For his opening act with the Washington Redskins, Mike Shanahan managed to win a game without his team scoring an offensive touchdown.

For Act 2, he'd would like to see less smoke and mirrors.

"Hopefully, 'Shanahan football' will be scoring a few more points," the coach said Monday.

For starters, though, a 13-7 victory over the rival Dallas Cowboys is more than sufficient. For, even though the Redskins barely won the game, at least they did win the game. They got the right bounce and the right call when they needed it, something that hasn't happened enough over the past few years.

The consensus in the locker room was unmistakable: Washington would have found a way to lose that game a year ago.

"It shows you how important it is for guys to play for 60 minutes, when you look at the last play of the half and the last play of the game," Shanahan said. "That's what separates teams."

"Play for 60 minutes" is an old coach's cliche, but it rang true Sunday night — with a few seconds added on. The clock had already hit 0:00 when DeAngelo Hall somersaulted into the end zone at the end of the first half on a fumble return that turned out to be Washington's only touchdown, and time had also ticked away by the time the officials signaled a holding call that negated Dallas' potential game-winning touchdown pass at the end of the game.

Had Jim Zorn won a game like that, he would have been leading a cheer of "Hip, Hip, Hooray!" in the locker room. Joe Gibbs, the color slowly returning to his face, would have been telling everyone how his stomach was tied in knots. Steve Spurrier would have shook his head in aw-shucks disappointment because his quarterback didn't throw for a half-dozen touchdowns.

Shanahan? He comes across as someone taking it all in stride, looking about as happy as a shopper who just got 20 cents off a can of beans at the supermarket. The coach known for his sideline glare — he looks mad even during the national anthem — did crack a smile or two when it was over, but there was no time to display any nervousness or tension when the Cowboys were driving late in the game.

"The intensity's always there," he said. "But you're thinking throughout the game, so you don't really get a chance to get too emotional — or you try not to — because you want to think through different situations."

Even if Shanahan had wanted to whoop it up in private, he didn't have time. It took him about 2 hours to drive home from the Redskins' stadium, which is located on the opposite side of Washington, D.C., from the Redskins Park training facility in the area where the coaches and players live.

"I'm not used to this traffic, so it's a little bit unusual," Shanahan said. "I do feel like we played on the road."

That's one problem even Shanahan can't solve. Still, while one game does not a season make, the opener did open a window on where the team might be headed:

— Brian Orakpo's 11-sack season as a rookie was no fluke. Dallas' Alex Barron didn't stand a chance. It was only fitting that the game ended with Barron grabbing Orakpo around the neck in desperation, an obvious holding penalty that took away Tony Romo's touchdown pass to Roy Williams.

— Moving LaRon Landry back to strong safety was so overdue. He was all over the place, finishing with a game-high 17 tackles.

Albert Haynesworth, no surprise, stands out as the odd piece of the puzzle. He started on the bench and rotated in for about 16 plays, barely making an impact in a 3-4 scheme that doesn't suit his talents. Shanahan said Haynesworth played "extremely hard" and is getting more comfortable in the defense, but Sunday offered more evidence that the defense might be able to survive just fine without him.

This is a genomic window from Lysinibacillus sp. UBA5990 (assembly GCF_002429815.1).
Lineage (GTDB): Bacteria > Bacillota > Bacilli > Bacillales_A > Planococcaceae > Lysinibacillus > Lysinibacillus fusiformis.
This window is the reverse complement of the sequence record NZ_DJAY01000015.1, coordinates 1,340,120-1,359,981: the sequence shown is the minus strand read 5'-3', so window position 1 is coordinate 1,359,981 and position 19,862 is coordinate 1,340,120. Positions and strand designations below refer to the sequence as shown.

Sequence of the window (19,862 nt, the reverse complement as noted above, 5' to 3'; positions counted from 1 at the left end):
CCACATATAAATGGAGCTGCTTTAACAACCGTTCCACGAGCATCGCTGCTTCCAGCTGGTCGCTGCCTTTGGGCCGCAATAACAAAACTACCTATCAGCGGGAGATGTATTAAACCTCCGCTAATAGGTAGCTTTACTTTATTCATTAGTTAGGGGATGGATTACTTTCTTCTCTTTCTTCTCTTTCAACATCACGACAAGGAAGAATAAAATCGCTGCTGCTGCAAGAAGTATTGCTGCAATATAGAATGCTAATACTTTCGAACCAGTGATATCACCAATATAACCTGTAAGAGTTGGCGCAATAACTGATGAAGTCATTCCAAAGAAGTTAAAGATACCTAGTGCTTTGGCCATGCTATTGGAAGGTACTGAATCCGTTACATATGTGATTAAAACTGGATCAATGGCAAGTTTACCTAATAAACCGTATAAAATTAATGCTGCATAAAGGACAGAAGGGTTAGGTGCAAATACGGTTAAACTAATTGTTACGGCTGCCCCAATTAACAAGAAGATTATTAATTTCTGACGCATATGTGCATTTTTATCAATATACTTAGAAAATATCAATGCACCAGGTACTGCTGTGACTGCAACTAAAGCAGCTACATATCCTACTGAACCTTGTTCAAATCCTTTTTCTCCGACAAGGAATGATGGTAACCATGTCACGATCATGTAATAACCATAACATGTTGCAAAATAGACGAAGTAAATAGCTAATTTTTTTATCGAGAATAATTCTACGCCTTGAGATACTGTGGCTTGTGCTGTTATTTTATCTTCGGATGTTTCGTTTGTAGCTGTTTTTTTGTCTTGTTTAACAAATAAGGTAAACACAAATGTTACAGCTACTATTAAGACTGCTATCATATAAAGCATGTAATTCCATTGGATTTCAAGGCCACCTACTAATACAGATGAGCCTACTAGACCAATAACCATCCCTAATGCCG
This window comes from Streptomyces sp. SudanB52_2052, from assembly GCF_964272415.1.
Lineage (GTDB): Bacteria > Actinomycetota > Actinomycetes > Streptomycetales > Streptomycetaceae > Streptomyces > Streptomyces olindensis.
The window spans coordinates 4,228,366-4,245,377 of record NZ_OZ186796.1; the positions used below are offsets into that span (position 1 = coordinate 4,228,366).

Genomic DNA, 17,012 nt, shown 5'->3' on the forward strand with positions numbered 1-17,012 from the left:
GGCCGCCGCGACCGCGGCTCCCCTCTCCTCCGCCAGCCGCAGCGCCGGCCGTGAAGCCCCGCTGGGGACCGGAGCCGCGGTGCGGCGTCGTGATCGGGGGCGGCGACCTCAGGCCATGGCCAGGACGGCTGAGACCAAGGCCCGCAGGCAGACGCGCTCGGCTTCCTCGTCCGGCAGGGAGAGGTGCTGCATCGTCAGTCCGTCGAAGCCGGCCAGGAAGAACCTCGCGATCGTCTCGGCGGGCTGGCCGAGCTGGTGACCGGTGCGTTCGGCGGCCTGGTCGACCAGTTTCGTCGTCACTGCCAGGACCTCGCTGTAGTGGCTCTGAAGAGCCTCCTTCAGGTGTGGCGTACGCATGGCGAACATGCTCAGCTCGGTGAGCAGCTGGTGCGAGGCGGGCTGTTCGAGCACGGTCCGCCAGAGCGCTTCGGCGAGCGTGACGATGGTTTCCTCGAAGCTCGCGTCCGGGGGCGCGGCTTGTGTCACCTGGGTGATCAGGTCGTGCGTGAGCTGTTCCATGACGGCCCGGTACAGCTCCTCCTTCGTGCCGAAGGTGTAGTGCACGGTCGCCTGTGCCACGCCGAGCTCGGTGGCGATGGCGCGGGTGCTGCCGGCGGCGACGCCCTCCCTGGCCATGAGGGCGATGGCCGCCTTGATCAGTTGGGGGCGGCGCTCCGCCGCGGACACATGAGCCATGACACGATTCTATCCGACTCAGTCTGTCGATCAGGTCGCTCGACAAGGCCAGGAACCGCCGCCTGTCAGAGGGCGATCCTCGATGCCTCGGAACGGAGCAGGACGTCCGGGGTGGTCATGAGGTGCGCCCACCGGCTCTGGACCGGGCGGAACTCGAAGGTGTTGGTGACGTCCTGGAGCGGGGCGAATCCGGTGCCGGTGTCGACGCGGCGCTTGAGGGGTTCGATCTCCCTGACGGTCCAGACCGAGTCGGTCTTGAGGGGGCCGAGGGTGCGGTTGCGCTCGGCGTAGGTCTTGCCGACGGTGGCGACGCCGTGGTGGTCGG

Donovan McNabb showed good pocket presence and didn't have a turnover, but he also played like a quarterback still getting used to a new offense — which is exactly what he is. He completed 15 of 32 passes for 171 yards.

"Obviously he's got a lot of game experience," Shanahan said, "but there's nothing like calling the plays, executing a different offense in the heat of battle. And in the first game I thought he did a good job."

— Even when he gets the true feel of the offense, McNabb will be hampered because his options are limited. Santana Moss and Chris Cooley caught 12 of the 15 completions.

— Offensive linemen were shuffled in and out, usually not a good sign for a unit that relies heavily on continuity. Stephon Heyer got some snaps at right tackle because Shanahan was uncertain whether Jammal Brown could play an entire game after missing all of 2009 with a hip injury. Kory Litchtensteiger got some plays at left guard after coaches decided he was just about equal with starter Derrick Dockery. McNabb was sacked only once, but Clinton Portis averaged only 3.5 yards per carry.

The Redskins won despite gaining 130 fewer yards than the Cowboys, and despite an 8-minute deficit in time of possession. Perhaps the important number on the night was 12 — the number of penalties committed by a Dallas team that was clearly not all it was built up to be.

"There's going to be games throughout the year where the offense plays well, the defense plays well, or the special teams," Shanahan said. "But at the end of the day, there's only one thing that matters, and that's finding a way to win."

Notes: Shanahan said the Redskins had no serious injuries. ... Shanahan's news conference was far from lively, but the Redskins compensated by having legendary singer Chuck Brown step to the podium after the coach was done. The godfather of go-go will be the halftime entertainment for Sunday's game against the Houston Texans. "It's like a dream come true for me and the band," he said.